core issue when beginning to implement the TEI by Example
In order to develop the TEI by Example tutorials, the team
had to understand the technical possibilities and limitations
afforded by the online environment, and decide how best to
integrate these into the tutorial materials. By juxtaposing static
(pages, articles) and dynamic (quizzes, validation) functionality,
the project aims to provide a holistic learning environment
for those new to the TEI. Further linking to other examples
provided by the community extends the remits of the project
into another, alternative viewpoint by which to start learning
the TEI, aside from the TEI guidelines themselves (TEI, 2007).
Additionally, the role of user testing will be explored to feature
feedback and comments from the TEI user community, to aid
in the development of intuitive tutorial materials.
This poster will report on progress, problems, and potential
solutions in developing teaching materials for the TEI,
demonstrate the tutorials developed, and highlight areas in
which the TEI and Digital Humanities communities can aid in
the design, and implementation, of materials for students and
Allan, Barbara (2007). Blended Learning. Tools for teaching and
training. London: Facet Publishing.
Garrison, D. R. (1997). “Self Directed Learning, Towards a
Comprehensive Model”. Adult Education Quarterly, 48(1): 18-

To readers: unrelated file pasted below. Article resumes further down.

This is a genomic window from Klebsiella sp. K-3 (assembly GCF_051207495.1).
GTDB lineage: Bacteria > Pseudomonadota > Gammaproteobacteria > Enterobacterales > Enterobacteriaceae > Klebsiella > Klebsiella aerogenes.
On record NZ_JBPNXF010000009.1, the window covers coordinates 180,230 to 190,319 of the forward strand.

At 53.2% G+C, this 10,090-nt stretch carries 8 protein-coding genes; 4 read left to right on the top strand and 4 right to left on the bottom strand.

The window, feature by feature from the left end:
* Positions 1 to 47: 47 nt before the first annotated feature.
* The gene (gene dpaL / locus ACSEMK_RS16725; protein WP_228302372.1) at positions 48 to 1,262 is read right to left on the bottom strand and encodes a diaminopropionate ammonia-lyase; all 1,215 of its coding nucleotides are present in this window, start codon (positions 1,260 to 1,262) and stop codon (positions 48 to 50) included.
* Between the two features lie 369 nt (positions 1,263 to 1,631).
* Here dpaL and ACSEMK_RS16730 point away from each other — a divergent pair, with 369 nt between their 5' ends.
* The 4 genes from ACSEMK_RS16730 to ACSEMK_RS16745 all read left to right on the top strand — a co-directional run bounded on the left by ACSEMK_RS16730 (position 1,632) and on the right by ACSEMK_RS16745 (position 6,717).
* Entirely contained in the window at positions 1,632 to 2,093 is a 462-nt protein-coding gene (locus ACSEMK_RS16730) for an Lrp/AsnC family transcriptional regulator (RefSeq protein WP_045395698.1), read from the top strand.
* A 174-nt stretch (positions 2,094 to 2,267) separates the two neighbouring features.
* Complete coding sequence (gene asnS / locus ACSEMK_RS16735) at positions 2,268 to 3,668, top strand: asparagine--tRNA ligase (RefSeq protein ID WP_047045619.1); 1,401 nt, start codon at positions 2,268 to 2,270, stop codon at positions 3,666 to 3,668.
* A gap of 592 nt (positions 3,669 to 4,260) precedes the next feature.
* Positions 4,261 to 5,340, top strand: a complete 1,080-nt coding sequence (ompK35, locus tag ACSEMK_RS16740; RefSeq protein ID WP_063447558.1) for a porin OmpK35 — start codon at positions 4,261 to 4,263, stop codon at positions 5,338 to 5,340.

Jochems, W., van Merrienboer, J. and, Koper, R. (eds.) (2003).
Integrated E-Learning: Implications for Pedagogy, Technology and
Organization (Open & Flexible Learning). London: Routledge
Kelleher, C. and Pausch, R. (2005). “Lowering the Barriers to
Programming: A Taxonomy of Programming Environments
and Languages for Novice Programmers”, ACM Computing
Surveys, June 2005, 37(2): 83-137.
Mayer, R. (1981). “The Psychology of How Novices Learn
Computer Programming” ACM Computing Surveys (CSUR),
13(1): 121 - 141. Mayer, R. (1988). Teaching and Learning Computer Programming:
Multiple Research Perspectives. Hillsdale, N.J: Lawrence Erlbaum
Associates Inc.
Norman, G. R., and Schmidt, H. G. (1992). “The psychological
basis of problem-based learning: a review of the evidence”.
Acad Med, 67(9): 557-565
Savin-Baden, M. and Wilkie, K. (2006). Problem based learning
online. Maidenhead: Open University Press.
Stephenson, J. (ed.) (2001). Teaching and Learning Online:
Pedagogies for New Technologies. Abingdon: Routledge.
TEI (2007). Burnard, L. and Bauman, S. (eds). “TEI P5
Guidelines for Electronic Text Encoding and Interchange”
Van den Branden, R., Vanhoutte, E., Terras, M. (2007).
“TEI by Example”. Digital Humanities 2007, University of
Illinois at Urbana-Champaign, USA, June 2007. http://www.

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Conference Info


ADHO - 2008

Hosted at University of Oulu

Oulu, Finland

June 25, 2008 - June 29, 2008

135 works by 231 authors indexed

Conference website: http://www.ekl.oulu.fi/dh2008/

Series: ADHO (3)

Organizers: ADHO

  • Keywords: None
  • Language: English
  • Topics: None